richard said...

I never really explored Montmartre on my visits to Paris, apart from the usual touristy pilgrimage up that long hill - so much to discover alas. This post reminds me about the French connection with cinema and how unique it seems to be. Going to the cinema and producing films are different things. But in fact I suppose all countries produce filmmakers that express their nationality more clearly than in fine art? Or am I imagining things? You can pin a flag on many film makers more easily than on artists.

I like the idea of being able to see films in theatres like this where they were first intended to be shown. It won't change the film of course once the lights go out, but it is a different experience for the viewer to think about. A bit like seeing Tintorettos in the churches they were painted for instead of rubbing shoulders with others in a gallery somewhere

Matritensis said...

Picasso, Dalí, Buñuel sound very spanish this place.

Interesting post as usual

Lara said...

good to still have a small traditional cinema operational! in Romania they went bankrupt because of the big multiplexes...

Peter said...

Léia:
Sorry about the piano! I will not do it again! :-)

Shionge:
If you come here I will show you the way to the peacocks! :-)

Catherine:
Pour Ciné 13 et Lelouch, I have been there of course, last time in December to see a fantastic performance by Sara Forestier. I didn't bring my camera. Maybe one of those days. :-)

Peter said...

hpy:
Toujours aussi aimable! :-)

Lyliane:
Je sais que tu vois (presque) tous le film. C'est bien! :-)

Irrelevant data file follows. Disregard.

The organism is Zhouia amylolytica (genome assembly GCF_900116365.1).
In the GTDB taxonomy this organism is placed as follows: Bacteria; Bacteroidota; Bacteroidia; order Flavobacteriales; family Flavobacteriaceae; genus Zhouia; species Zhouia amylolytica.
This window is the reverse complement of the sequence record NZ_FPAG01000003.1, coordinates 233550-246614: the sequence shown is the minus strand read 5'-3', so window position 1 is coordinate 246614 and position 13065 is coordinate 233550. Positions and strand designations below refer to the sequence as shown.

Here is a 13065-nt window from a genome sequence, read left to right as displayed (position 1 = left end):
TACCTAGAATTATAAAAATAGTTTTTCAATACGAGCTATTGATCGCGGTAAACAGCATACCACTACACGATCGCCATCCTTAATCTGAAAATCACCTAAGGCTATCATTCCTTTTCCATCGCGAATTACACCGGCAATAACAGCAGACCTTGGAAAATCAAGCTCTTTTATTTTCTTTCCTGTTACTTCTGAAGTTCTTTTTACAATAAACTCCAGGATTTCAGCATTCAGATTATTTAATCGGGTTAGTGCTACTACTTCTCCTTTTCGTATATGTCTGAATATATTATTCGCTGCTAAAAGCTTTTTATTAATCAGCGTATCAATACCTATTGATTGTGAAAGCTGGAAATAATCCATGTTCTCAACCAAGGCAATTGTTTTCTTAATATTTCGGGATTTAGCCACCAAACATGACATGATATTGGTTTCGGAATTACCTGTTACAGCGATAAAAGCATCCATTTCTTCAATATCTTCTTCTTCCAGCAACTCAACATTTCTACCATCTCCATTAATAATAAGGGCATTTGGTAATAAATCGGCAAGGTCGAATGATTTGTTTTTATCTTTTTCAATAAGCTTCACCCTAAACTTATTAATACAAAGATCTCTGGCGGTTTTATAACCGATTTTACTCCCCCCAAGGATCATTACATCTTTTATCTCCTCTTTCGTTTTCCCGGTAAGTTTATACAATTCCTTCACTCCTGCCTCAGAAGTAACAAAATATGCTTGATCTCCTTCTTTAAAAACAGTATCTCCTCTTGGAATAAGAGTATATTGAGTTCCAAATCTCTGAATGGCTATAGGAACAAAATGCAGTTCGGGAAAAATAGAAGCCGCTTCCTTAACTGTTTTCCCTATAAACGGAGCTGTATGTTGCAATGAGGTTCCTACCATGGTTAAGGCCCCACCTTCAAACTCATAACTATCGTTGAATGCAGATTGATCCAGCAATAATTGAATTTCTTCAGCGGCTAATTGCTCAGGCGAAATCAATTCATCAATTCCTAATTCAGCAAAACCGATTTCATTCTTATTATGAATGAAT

Alice:
Bien sur que je te garde une place, mais tu peux me donner une date? Ca devient un peu cher de le faire pour tous les jours et toute les séances! :-)

Peter said...

Olivier:
Il faudrait que tu reviennes un peu plus souvent sur Paris, y compris le week-end. Tu vas finir par connaitre NYC mieux que Paris! :-)

Claude:
On découvre tous les jours! :-)

Bettina:
Soon you can see it "in nature"! :-)

Peter said...

ParisBreakfasts:
Maybe a painting of it? :-)

Adam:
Different sources (google), including discussion with the bartender at Studio 28. I believe that this cinema has stayed rather close to what it was (the Cocteau lampposts were added 1950), whereas e.g. Max Linder has been completely rebuilt and has only the address and the name from its origin.

Cergie:
Je n'ai pas vu le film! J'étais pressé. J'ai payé l'entrée (et un verre de rouge au bar), pris les photos... et suis reparti à mes rv!

Peter said...

Oldmanlincoln:
I wonder who that could be? :-)

Jessica:
Your are right! :-)

SparkleMirror:
I think this one is also a bit more "intimate" than the Grauman's! Thanks for your kind words! :-)

Peter said...

Marie Reed:
Nice visit! ... and thanks for your visit here! :-)

Emm:
These were nice words to hear! :-)

Thérèse:
Pour le film, voir ci-dessus ma réponse à Cergie! :-)

Peter said...

Dina:
It's always a pleasure... and thanks for coming here! :-)

Delphine:
Happy you found me! I will certainly visit your chateau, at least virtually! :-)

Alain:
Toi aussi est curieux? Voir ma réponse à Cergie ci dessus! :-)

Peter said...

Eddy:
J'espère bien qu'on va finir par se "bosculer", peut-être exprès? :-)

Catherine: